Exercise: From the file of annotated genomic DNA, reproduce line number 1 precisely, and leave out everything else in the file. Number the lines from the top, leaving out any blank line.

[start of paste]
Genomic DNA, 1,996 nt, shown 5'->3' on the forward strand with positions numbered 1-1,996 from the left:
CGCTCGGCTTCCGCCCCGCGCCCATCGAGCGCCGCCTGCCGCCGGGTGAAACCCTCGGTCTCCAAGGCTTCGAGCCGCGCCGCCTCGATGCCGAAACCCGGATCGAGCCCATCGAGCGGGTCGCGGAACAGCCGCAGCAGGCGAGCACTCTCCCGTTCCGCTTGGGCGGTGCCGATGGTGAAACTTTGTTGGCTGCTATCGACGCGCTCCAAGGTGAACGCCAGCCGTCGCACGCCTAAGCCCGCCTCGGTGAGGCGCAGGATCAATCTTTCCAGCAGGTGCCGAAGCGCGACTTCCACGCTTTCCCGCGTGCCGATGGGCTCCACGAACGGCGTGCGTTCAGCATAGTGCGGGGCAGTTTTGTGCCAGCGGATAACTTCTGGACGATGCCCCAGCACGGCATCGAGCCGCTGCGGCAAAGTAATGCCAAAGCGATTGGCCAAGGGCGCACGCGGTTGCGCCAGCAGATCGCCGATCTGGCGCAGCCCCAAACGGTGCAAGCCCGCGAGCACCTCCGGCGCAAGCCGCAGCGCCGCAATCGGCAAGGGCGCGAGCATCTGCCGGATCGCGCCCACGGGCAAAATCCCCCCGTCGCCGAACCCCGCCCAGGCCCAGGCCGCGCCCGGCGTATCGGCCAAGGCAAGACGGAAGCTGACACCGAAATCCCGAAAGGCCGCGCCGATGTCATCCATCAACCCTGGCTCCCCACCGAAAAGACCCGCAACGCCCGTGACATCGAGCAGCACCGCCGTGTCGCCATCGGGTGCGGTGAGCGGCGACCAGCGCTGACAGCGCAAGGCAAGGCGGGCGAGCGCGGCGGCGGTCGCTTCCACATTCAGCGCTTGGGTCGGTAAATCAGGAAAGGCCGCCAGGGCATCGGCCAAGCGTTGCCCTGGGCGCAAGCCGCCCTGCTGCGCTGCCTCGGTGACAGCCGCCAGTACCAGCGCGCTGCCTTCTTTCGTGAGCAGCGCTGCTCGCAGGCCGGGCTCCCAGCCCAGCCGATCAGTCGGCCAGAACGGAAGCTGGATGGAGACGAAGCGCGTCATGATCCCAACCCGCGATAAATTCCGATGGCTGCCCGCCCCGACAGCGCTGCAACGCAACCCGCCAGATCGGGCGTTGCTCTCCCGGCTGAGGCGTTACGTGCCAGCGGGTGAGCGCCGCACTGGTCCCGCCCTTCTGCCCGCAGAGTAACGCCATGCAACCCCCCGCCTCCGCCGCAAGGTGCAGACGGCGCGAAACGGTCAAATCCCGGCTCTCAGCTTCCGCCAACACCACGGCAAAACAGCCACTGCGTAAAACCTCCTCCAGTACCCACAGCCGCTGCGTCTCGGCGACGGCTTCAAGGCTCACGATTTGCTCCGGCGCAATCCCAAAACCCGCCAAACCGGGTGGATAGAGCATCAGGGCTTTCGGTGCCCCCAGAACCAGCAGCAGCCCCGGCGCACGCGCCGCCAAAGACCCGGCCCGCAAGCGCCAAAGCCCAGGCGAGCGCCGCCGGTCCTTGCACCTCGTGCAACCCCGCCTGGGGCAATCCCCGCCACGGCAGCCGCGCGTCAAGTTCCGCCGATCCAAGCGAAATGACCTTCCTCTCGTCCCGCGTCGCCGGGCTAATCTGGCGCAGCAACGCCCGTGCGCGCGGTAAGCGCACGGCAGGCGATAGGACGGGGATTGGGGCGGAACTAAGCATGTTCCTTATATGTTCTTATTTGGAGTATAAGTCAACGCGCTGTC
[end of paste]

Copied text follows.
Genomic DNA, 1,996 nt, shown 5'->3' on the forward strand with positions numbered 1-1,996 from the left: